Amnesty International has called on the UN for an independent investigation into the thousands of Filipinos killed in the name of the war on drugs by President Rodrigo Duterte, denouncing abuses that have become "systematic" and perpetrated in "impunity".
The repression, which is a great success with many Filipinos, is the flagship policy of the head of state, but the night killings by the Filipino police are sentenced internationally.
Rodrigo Duterte came to power in 2016 on the promise to eradicate drug trafficking by killing tens of thousands of suspected drug traffickers and drug addicts. He said the fish from Manila Bay would grow fat on their bodies.
In her second report on the subject, Amnesty says the victims are mainly poor Filipinos, who figure prominently on "drug watch lists".
Their names are provided by local authorities subject to "immense pressure" from the police to deliver a steady stream of suspects.
"Worse, those on the watch lists seem to be there indefinitely, with no way to get out of them, even if they have followed treatment and stopped using drugs," says the NGO.
Judging that it is impossible to determine the exact number of deaths, Amnesty accuses Manila of pursuing a policy of "deliberate misinformation".
According to the government, 5,300 people have been killed by the police, but human rights defenders say that this number should be increased by four.
The London-based NGO also denounces the "systematic nature of the violations", in the words of Nicholas Bequelin, director for East Asia.
"Failure of the international community"
The press is not interested in the massacre, the authorities are not investigating, nor are there adequate treatment programs for drug addicts.
"This has the effect of creating a climate of total impunity in the country, in which the police and others are free to kill without any repercussions", accuses the report.
As it did in its first report, Amnesty believes that "the crimes committed may be crimes against humanity".
The group investigated the deaths of 27 people in Bulacan, a province near Manila that has become "one of the country's bloodiest death fields".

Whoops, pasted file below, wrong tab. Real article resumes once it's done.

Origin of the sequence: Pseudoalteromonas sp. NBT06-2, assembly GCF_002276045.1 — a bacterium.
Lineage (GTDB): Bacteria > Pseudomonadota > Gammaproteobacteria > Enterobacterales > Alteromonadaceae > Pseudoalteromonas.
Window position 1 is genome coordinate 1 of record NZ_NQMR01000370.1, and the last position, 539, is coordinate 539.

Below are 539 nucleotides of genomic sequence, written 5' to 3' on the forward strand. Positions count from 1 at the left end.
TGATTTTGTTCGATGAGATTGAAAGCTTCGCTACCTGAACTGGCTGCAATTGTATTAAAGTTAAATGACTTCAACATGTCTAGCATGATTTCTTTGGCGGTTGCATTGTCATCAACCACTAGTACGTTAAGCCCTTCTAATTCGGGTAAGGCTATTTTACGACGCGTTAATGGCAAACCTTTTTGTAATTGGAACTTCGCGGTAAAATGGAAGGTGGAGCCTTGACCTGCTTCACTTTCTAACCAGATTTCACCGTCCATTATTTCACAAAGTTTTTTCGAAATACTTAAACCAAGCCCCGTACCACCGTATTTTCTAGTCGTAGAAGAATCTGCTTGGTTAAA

Amnesty accuses police officers of breaking down the gates before slaughtering the suspects behind them, and removing others to kill them elsewhere. The police traffic scenes of crime, invent his reports, and steal the victims, she still accuses.
"The failure of the international community to provide a real response to these serious violations of human rights (…) has encouraged the government to extend repression to independent media, human rights defenders and human rights defenders. political activists, "continues the report.
The NGO calls on the UN Human Rights Council to open an independent investigation "to put an end to these crimes, to provide justice and reparations to countless families and victims".
This call echoes a draft resolution proposed by Iceland to the Council, supported mainly by Western countries.
While the Council is expected to vote on the text before July 12, Manila has again asked the international community to meddle in its affairs.
"Attempts by foreign countries to interfere in the way this government maintains peace and order is not only an affront to its intelligence, but also a violation of its sovereignty," the presidential spokesman said on Friday. , El Salvador Panelo.
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